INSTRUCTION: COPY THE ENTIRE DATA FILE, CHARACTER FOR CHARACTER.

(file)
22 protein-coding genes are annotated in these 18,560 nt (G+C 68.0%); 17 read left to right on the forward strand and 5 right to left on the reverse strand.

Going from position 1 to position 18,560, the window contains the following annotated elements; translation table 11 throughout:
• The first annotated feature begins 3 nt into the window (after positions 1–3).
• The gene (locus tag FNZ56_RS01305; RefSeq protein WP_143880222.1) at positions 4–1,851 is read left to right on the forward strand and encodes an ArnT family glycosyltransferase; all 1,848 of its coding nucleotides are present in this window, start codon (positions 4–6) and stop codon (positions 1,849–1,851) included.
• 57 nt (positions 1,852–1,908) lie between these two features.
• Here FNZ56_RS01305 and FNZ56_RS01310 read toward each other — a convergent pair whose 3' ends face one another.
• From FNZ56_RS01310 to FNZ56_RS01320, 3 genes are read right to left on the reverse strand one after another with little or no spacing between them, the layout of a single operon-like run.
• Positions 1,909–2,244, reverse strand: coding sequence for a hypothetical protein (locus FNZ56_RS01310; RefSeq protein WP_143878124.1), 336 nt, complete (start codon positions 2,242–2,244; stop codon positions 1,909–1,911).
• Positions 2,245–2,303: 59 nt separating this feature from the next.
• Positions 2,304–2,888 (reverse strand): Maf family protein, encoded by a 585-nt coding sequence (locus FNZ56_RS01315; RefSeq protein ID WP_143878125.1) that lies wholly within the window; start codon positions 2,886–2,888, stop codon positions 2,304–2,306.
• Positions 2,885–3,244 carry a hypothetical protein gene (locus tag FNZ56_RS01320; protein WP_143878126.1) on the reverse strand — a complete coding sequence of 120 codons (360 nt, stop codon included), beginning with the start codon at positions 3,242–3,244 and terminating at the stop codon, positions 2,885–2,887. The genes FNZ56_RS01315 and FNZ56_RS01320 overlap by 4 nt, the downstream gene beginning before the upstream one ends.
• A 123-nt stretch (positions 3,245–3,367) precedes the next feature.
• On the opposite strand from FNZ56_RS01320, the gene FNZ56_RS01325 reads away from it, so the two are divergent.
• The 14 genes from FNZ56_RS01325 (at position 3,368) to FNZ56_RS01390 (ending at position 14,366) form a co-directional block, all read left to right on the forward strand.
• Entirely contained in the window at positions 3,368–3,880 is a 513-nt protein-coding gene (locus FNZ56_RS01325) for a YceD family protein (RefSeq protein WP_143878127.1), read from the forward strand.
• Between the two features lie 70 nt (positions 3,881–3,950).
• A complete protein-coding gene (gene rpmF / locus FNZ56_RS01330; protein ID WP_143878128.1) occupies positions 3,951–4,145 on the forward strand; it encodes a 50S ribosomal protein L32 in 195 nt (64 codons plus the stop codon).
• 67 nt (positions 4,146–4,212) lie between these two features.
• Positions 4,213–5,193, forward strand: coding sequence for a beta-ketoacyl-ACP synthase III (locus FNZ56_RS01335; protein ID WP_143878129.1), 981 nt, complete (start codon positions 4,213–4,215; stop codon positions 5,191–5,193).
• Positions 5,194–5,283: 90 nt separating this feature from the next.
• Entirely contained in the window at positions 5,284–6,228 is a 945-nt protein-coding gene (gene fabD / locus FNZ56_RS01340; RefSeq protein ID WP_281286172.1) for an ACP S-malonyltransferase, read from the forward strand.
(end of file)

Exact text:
22 protein-coding genes are annotated in these 18,560 nt (G+C 68.0%); 17 read left to right on the forward strand and 5 right to left on the reverse strand.

Going from position 1 to position 18,560, the window contains the following annotated elements; translation table 11 throughout:
• The first annotated feature begins 3 nt into the window (after positions 1–3).
• The gene (locus tag FNZ56_RS01305; RefSeq protein WP_143880222.1) at positions 4–1,851 is read left to right on the forward strand and encodes an ArnT family glycosyltransferase; all 1,848 of its coding nucleotides are present in this window, start codon (positions 4–6) and stop codon (positions 1,849–1,851) included.
• 57 nt (positions 1,852–1,908) lie between these two features.
• Here FNZ56_RS01305 and FNZ56_RS01310 read toward each other — a convergent pair whose 3' ends face one another.
• From FNZ56_RS01310 to FNZ56_RS01320, 3 genes are read right to left on the reverse strand one after another with little or no spacing between them, the layout of a single operon-like run.
• Positions 1,909–2,244, reverse strand: coding sequence for a hypothetical protein (locus FNZ56_RS01310; RefSeq protein WP_143878124.1), 336 nt, complete (start codon positions 2,242–2,244; stop codon positions 1,909–1,911).
• Positions 2,245–2,303: 59 nt separating this feature from the next.
• Positions 2,304–2,888 (reverse strand): Maf family protein, encoded by a 585-nt coding sequence (locus FNZ56_RS01315; RefSeq protein ID WP_143878125.1) that lies wholly within the window; start codon positions 2,886–2,888, stop codon positions 2,304–2,306.
• Positions 2,885–3,244 carry a hypothetical protein gene (locus tag FNZ56_RS01320; protein WP_143878126.1) on the reverse strand — a complete coding sequence of 120 codons (360 nt, stop codon included), beginning with the start codon at positions 3,242–3,244 and terminating at the stop codon, positions 2,885–2,887. The genes FNZ56_RS01315 and FNZ56_RS01320 overlap by 4 nt, the downstream gene beginning before the upstream one ends.
• A 123-nt stretch (positions 3,245–3,367) precedes the next feature.
• On the opposite strand from FNZ56_RS01320, the gene FNZ56_RS01325 reads away from it, so the two are divergent.
• The 14 genes from FNZ56_RS01325 (at position 3,368) to FNZ56_RS01390 (ending at position 14,366) form a co-directional block, all read left to right on the forward strand.
• Entirely contained in the window at positions 3,368–3,880 is a 513-nt protein-coding gene (locus FNZ56_RS01325) for a YceD family protein (RefSeq protein WP_143878127.1), read from the forward strand.
• Between the two features lie 70 nt (positions 3,881–3,950).
• A complete protein-coding gene (gene rpmF / locus FNZ56_RS01330; protein ID WP_143878128.1) occupies positions 3,951–4,145 on the forward strand; it encodes a 50S ribosomal protein L32 in 195 nt (64 codons plus the stop codon).
• 67 nt (positions 4,146–4,212) lie between these two features.
• Positions 4,213–5,193, forward strand: coding sequence for a beta-ketoacyl-ACP synthase III (locus FNZ56_RS01335; protein ID WP_143878129.1), 981 nt, complete (start codon positions 4,213–4,215; stop codon positions 5,191–5,193).
• Positions 5,194–5,283: 90 nt separating this feature from the next.
• Entirely contained in the window at positions 5,284–6,228 is a 945-nt protein-coding gene (gene fabD / locus FNZ56_RS01340; RefSeq protein ID WP_281286172.1) for an ACP S-malonyltransferase, read from the forward strand.